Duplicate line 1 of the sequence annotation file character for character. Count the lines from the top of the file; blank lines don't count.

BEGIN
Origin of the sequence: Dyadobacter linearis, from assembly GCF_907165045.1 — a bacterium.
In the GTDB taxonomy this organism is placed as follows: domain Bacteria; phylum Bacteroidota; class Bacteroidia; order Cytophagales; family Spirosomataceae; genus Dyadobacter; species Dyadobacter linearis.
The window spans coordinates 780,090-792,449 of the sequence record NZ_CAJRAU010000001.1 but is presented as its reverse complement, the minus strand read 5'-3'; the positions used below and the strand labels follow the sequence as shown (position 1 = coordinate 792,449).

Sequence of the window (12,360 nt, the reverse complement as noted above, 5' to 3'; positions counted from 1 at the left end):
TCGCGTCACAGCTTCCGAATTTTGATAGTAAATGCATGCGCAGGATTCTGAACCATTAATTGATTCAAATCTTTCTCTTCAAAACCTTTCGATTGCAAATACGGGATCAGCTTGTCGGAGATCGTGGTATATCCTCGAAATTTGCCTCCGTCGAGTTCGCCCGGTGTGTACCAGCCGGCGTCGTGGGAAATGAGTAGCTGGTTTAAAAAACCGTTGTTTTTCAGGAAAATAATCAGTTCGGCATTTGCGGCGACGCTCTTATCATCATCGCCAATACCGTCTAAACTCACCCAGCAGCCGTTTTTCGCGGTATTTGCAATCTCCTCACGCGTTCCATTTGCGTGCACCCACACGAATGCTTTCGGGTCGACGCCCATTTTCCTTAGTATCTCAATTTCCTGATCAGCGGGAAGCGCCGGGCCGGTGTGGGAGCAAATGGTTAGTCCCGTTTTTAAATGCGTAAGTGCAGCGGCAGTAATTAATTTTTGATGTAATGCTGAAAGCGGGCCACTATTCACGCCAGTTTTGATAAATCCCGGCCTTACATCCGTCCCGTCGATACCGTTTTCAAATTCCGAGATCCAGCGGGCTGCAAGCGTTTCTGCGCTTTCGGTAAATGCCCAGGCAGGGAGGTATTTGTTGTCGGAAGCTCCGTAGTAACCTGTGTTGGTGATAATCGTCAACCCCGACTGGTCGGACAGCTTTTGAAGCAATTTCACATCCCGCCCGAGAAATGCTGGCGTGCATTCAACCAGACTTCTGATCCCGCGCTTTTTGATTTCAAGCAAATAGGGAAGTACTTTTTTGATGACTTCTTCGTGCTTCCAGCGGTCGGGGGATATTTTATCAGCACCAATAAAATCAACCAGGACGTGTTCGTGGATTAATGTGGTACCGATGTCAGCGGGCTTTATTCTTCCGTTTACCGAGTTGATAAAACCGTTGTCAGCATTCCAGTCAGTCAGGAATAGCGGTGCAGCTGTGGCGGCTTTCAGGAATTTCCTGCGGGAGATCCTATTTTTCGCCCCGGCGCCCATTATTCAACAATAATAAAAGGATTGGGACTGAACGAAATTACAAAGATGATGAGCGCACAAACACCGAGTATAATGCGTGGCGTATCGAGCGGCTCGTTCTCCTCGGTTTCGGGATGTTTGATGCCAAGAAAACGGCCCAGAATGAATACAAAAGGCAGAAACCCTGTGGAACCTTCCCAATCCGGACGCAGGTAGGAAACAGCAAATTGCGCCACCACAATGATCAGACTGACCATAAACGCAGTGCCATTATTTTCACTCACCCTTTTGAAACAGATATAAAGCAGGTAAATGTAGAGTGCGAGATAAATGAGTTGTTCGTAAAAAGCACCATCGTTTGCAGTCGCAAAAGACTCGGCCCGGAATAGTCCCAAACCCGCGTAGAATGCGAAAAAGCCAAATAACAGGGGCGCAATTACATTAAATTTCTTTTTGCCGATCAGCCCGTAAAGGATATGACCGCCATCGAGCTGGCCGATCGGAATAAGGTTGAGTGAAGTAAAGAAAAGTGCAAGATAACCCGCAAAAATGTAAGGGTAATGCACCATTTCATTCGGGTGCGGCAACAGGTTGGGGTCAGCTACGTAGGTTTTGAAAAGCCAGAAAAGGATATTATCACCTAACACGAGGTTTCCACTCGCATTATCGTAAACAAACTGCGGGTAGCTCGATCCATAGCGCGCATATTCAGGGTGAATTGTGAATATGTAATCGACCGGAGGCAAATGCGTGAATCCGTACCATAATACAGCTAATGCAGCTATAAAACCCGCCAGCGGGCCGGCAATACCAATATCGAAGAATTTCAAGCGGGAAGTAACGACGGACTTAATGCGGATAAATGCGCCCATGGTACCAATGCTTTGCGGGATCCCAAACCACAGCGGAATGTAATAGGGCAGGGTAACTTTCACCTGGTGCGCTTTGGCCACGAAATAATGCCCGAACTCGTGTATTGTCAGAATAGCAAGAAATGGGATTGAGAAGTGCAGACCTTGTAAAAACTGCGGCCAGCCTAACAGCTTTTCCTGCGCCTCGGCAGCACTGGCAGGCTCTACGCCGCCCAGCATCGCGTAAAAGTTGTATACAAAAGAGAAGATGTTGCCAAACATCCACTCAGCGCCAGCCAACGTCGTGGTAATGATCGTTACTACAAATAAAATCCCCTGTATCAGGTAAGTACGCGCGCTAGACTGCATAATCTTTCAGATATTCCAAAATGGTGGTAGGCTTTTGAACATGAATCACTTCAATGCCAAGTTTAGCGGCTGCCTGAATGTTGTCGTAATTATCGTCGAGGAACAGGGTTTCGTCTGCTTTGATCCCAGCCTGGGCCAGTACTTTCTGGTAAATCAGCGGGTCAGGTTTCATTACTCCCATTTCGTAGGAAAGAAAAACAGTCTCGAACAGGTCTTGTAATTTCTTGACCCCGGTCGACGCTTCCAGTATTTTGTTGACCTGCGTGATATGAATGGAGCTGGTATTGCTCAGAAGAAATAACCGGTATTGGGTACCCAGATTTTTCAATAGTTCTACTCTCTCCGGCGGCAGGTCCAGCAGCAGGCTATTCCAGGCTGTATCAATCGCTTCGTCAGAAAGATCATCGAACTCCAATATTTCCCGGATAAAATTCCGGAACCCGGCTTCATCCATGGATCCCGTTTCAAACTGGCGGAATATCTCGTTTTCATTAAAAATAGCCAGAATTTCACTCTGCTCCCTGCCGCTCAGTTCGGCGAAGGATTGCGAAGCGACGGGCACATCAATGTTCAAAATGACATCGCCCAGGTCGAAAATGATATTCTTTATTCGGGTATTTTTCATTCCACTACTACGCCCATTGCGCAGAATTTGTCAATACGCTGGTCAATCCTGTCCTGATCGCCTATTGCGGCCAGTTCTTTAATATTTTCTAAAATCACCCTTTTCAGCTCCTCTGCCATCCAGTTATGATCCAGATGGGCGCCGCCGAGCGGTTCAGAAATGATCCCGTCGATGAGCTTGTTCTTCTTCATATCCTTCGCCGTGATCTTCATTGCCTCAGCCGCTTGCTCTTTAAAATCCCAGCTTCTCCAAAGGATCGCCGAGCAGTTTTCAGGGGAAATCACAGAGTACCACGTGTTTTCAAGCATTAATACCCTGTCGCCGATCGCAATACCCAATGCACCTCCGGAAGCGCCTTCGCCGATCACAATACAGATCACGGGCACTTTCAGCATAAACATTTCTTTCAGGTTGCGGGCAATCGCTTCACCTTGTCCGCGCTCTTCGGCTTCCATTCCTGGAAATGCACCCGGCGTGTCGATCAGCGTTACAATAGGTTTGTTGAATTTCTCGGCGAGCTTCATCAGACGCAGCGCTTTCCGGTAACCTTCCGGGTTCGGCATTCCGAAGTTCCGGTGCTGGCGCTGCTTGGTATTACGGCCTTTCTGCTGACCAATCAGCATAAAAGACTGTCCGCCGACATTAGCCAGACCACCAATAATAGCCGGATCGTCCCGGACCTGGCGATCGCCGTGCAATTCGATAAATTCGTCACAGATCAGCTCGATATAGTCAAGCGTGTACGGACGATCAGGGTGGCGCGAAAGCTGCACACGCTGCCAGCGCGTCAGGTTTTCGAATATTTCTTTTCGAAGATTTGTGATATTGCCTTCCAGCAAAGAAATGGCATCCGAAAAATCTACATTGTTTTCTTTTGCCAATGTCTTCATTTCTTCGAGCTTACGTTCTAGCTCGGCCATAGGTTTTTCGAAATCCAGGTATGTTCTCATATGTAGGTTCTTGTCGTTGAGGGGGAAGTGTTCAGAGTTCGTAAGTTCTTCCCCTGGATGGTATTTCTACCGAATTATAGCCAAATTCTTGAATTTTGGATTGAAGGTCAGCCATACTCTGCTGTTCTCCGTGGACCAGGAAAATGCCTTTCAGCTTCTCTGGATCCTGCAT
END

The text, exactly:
Origin of the sequence: Dyadobacter linearis, from assembly GCF_907165045.1 — a bacterium.